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Case Analysis : Dalpat Kaur v. Prahlad Singh, AIR 1993 SC 276

Facts


The appellant had agreed with the respondent to purchase the house of the respondent and also paid some advance, but he could not get the possession. Then the appellant filed a suit for specific performance which was decreed ex-parte and the sale deed was executed by the court. Subsequently, the respondent’s wife filed a suit against the appellant and sought a temporary injunction against dispossession. This was rejected by the court. This order of the lower court was confirmed by the High Court.



Then the appellant filed an execution petition which was allowed by the court, despite the opposition by the respondent. The sons of the petitioner then filed a suit against this as they called this property as joint property and asked for a division of the property. Further requested for an interim injunction, which was rejected by both lower court and the High Court. Now the respondent filed a fourth suit stating that the appellant was his counsel and he had played fraud with him, thus claiming an interim injunction from dispossession. The trial court rejected the application but the High Court allowed the application and granted an interim injunction, thus restraining the appellants from taking possession. So, an appeal was given to the Supreme Court.


Issue


Whether the High Court was right in granting ad- interim injunction to the respondent?


The Question of law here is Order 39 rule 1(c) of The Civil Procedure Code. It states that an Injunction may be granted wherein a suit, it is proved by the affidavit or otherwise that the defendant threatens to dispossess the plaintiff or otherwise cause injury to the plaintiff in relation to any property in the suit.


Observations Made By The Supreme Court

The appellant had agreed with the respondent to purchase the house of the respondent and also paid some advance, but he could not get the possession. Then the appellant filed a suit for specific performance which was decreed ex-parte and the sale deed was executed by the court. Subsequently, the respondent’s wife filed a suit against the appellant and sought a temporary injunction against dispossession. This was rejected by the court. This order of the lower court was confirmed by the High Court.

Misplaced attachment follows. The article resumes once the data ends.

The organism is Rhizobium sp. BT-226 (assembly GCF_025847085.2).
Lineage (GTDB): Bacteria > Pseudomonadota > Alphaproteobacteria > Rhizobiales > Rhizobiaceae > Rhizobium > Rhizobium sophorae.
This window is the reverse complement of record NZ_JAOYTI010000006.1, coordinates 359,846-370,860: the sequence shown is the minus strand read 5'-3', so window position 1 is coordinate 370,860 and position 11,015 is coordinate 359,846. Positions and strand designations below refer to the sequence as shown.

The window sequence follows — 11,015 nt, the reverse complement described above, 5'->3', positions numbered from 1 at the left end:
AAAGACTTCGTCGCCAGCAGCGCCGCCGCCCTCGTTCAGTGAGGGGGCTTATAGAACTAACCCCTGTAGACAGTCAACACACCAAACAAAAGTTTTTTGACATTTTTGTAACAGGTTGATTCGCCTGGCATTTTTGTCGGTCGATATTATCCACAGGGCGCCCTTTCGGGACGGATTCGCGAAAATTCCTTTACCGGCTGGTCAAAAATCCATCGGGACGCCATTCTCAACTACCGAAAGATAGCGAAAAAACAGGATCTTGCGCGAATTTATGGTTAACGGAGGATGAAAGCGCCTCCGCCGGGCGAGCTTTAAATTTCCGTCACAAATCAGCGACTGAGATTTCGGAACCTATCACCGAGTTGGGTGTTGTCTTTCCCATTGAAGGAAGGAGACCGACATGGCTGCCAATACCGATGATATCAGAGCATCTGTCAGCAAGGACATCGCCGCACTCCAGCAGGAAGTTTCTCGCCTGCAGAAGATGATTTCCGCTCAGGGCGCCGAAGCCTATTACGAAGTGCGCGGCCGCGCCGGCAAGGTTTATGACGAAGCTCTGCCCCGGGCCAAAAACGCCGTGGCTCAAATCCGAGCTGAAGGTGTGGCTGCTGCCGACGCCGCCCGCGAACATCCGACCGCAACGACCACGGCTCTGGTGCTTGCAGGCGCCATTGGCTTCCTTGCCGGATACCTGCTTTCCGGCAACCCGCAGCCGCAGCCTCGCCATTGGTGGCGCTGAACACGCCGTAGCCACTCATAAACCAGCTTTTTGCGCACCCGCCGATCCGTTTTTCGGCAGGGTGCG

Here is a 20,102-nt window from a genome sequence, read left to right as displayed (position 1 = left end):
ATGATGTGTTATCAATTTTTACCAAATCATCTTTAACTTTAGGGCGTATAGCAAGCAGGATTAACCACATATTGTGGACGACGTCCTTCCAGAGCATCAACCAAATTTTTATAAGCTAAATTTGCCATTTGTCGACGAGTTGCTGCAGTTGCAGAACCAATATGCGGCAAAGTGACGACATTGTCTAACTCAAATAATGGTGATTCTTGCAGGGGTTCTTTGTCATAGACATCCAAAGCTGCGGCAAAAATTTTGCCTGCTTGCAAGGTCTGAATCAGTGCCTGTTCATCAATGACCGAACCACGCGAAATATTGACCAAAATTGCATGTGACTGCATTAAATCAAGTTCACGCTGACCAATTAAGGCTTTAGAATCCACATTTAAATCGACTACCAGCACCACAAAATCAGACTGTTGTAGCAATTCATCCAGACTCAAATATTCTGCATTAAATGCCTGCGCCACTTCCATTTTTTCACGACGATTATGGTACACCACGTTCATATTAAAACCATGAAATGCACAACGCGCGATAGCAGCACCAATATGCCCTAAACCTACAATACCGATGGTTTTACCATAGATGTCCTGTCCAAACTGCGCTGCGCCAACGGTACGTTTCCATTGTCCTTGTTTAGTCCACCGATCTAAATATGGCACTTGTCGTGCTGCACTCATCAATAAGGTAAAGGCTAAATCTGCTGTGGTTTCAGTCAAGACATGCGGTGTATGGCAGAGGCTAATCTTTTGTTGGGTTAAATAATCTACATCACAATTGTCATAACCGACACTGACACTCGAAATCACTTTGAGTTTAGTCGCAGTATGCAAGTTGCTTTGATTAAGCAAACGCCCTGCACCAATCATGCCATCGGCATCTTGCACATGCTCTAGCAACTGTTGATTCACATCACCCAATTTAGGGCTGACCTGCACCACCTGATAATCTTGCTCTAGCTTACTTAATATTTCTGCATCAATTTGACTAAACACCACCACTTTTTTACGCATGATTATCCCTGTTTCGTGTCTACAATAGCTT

Then the appellant filed an execution petition which was allowed by the court, despite the opposition by the respondent. The sons of the petitioner then filed a suit against this as they called this property as joint property and asked for a division of the property. Further requested for an interim injunction, which was rejected by both lower court and the High Court. Now the respondent filed a fourth suit stating that the appellant was his counsel and he had played fraud with him, thus claiming an interim injunction from dispossession. The trial court rejected the application but the High Court allowed the application and granted an interim injunction, thus restraining the appellants from taking possession. So, this appeal is in the Supreme Court.


Decision


However, the Supreme Court observed that the High Court without averting any material evidence like any act of damage, any alienation made, etc, held that the balance of convenience lies in favour of granting an injunction, was wrong. So, the appeal was allowed and the order of the High Court was set aside and that of the trial court was confirmed.

ABOUT THE AUTHOR

Kirti Sharma is currently pursuing Law at Galgotias University.

You may contact them at https://www.linkedin.com/in/kirti-sharma-6060a51a0

Edited by: Swathi Ashok Nair

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